The U.S. Department of State released a travel alert Tuesday, following recent attacks in Paris, Beirut and Mali. The alert expires on February 24, 2016, and does not suggest avoiding travel altogether. It rather urges citizens to “exercise vigilance when in public places or using transportation.” This is an alert, not to be confused with a worldwide “caution.” We are told that the main distinction here is that an alert is time limited to 90 days and is not necessarily stronger or weaker than a caution.
Ryan Crocker, Dean at the George Bush School of Government & Public Service at Texas A&M University, has served as ambassador to several countries including Afghanistan, Iraq, and Syria. He says the alert serves to tell us that in the current environment there is a global danger. The Islamic State, Boko Haram and Al-Qaeda could strike anywhere, at any time.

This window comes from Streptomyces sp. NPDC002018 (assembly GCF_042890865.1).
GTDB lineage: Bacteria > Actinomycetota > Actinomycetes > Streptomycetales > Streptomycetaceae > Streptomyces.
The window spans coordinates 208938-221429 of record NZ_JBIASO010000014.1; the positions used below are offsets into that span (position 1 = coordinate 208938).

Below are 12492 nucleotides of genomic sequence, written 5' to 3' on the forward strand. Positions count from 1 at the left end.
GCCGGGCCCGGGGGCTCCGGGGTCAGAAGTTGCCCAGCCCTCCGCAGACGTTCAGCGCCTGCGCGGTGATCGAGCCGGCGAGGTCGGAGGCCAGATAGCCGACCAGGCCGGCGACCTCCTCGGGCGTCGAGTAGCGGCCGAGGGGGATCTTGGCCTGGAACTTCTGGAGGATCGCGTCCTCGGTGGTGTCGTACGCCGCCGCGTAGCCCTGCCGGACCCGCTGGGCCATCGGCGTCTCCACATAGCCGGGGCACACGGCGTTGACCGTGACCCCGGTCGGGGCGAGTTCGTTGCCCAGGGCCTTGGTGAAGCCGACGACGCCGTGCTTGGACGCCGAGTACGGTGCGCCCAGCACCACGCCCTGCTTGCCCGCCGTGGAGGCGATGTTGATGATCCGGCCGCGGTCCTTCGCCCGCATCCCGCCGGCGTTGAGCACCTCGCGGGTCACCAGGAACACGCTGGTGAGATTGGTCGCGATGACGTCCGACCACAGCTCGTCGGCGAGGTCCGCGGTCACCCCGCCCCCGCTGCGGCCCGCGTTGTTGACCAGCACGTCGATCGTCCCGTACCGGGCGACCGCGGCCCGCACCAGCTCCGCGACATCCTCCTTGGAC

“It’s just a reminder that wherever you are, don’t consider that it’s 100 percent safe,” Crocker says. “Just keep in your mind the possibility of danger. Be alert. Be cautious. It doesn’t mean be panicked or be paranoid. Just be aware of what’s going on around you and continue on with your activities. You’ve got to find a balance here. There is a clear and present danger out there, [but] we should not react in a way that causes us to dramatically change the way we live our lives. That is not what this alert is trying to do.”
Some might think the generic nature of the alert, providing no specifics other than to avoid large crowds and public places, is a message that travelers may easily tune out.
“I think this alert is an effort to get Americans to tune in, Crocker says. “The world is a little different after the Paris attacks… so it’s time just to pay attention to what’s going on around you.
Listen to the full interview in the audio player above.